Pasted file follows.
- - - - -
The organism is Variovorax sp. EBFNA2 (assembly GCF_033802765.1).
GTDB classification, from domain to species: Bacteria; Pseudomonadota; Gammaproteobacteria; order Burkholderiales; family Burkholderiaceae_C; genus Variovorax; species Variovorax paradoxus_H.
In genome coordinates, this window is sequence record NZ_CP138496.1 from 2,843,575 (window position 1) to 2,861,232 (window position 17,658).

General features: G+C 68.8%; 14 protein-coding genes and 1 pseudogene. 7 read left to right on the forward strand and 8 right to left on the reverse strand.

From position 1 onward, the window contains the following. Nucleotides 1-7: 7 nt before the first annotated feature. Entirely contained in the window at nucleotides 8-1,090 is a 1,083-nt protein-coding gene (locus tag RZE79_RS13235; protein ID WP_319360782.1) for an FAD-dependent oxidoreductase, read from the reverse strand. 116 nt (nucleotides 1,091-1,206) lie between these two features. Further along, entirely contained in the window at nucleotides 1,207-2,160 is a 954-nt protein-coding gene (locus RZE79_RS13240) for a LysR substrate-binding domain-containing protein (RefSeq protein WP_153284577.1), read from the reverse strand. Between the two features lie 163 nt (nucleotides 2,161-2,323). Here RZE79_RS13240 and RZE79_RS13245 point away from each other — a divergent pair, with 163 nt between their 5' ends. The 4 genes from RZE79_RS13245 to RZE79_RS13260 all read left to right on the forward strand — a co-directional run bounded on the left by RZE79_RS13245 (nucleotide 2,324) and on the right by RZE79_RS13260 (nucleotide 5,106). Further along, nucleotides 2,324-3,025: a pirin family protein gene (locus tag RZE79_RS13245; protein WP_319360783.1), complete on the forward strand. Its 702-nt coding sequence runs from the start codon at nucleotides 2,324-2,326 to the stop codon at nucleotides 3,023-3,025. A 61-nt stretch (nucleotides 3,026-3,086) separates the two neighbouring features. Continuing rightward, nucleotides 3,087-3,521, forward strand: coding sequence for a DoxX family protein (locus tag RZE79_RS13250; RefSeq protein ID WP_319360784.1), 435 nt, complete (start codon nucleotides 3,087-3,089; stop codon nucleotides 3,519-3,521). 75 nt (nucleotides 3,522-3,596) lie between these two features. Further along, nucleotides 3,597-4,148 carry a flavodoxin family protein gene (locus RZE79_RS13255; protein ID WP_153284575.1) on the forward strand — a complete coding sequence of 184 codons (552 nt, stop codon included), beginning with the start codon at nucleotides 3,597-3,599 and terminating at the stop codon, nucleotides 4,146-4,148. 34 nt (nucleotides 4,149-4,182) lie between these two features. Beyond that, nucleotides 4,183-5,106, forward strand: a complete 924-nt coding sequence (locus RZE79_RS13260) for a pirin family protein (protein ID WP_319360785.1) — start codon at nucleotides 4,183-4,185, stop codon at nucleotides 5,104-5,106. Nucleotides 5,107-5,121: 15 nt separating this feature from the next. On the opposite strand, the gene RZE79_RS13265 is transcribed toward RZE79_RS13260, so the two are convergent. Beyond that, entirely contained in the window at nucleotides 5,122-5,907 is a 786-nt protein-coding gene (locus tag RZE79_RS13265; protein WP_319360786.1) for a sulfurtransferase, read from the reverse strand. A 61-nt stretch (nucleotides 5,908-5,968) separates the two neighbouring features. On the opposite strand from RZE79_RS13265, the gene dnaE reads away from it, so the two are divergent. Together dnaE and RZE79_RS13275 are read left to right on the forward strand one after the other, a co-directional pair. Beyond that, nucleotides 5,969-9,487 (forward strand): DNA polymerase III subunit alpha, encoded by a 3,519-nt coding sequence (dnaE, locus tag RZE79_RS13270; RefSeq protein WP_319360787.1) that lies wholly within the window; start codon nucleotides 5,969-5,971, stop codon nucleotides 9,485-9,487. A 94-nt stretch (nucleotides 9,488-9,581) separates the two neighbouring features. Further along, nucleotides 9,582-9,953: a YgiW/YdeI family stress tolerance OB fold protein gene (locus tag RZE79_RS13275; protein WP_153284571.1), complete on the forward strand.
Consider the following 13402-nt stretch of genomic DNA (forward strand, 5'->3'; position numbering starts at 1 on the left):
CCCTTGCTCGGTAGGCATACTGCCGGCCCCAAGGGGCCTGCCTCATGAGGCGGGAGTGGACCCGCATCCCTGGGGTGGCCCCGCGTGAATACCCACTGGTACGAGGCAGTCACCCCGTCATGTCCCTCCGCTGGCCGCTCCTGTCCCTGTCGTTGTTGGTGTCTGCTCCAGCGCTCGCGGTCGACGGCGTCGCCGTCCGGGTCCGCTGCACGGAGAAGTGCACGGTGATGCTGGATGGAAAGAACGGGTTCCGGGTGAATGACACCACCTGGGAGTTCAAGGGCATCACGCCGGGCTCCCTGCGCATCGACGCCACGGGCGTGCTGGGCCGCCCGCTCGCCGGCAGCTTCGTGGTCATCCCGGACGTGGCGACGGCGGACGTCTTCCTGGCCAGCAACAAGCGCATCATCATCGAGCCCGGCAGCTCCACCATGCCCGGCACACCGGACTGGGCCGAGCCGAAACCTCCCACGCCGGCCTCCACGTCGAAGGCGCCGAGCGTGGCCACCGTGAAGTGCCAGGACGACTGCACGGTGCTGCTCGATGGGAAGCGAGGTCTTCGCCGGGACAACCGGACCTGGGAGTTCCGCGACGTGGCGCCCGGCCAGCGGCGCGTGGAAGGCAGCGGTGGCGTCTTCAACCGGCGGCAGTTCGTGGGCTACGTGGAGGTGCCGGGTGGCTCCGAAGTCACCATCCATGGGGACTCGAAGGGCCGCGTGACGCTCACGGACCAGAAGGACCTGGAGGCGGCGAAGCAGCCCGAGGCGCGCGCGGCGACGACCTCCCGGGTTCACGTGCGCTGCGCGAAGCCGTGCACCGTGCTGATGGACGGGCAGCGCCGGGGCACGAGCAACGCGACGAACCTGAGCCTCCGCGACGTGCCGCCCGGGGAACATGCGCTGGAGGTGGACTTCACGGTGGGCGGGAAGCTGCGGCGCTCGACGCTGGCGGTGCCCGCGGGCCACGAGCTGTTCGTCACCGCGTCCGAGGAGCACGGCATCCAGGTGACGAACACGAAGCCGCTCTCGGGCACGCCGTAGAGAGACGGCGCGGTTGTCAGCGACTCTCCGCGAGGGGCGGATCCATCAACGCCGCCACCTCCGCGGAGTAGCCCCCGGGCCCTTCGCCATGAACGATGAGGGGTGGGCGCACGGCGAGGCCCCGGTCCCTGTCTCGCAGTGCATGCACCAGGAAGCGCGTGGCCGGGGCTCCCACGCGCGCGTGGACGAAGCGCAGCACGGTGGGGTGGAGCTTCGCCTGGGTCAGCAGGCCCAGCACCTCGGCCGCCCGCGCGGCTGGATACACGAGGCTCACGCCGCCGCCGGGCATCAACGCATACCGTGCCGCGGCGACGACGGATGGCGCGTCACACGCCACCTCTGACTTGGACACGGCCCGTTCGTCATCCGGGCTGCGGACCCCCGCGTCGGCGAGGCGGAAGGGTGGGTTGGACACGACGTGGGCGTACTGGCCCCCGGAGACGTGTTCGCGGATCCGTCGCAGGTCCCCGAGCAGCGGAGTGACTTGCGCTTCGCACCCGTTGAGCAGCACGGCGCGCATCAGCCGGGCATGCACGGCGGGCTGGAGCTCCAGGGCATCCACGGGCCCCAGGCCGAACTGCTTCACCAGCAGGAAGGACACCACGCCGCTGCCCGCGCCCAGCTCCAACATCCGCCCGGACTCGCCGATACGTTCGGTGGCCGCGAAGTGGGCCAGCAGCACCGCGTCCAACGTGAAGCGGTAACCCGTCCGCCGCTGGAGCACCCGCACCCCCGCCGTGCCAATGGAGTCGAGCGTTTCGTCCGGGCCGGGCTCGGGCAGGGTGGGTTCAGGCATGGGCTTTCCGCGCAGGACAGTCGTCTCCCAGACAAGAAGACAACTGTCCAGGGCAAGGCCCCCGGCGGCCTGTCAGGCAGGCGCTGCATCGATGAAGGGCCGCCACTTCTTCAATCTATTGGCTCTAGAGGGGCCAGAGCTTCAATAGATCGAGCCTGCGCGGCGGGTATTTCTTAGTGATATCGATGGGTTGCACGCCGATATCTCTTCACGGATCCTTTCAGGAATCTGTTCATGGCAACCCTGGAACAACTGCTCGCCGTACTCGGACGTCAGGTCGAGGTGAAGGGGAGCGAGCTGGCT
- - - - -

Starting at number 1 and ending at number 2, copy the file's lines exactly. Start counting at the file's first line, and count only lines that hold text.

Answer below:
The organism is Variovorax sp. EBFNA2 (assembly GCF_033802765.1).
GTDB classification, from domain to species: Bacteria; Pseudomonadota; Gammaproteobacteria; order Burkholderiales; family Burkholderiaceae_C; genus Variovorax; species Variovorax paradoxus_H.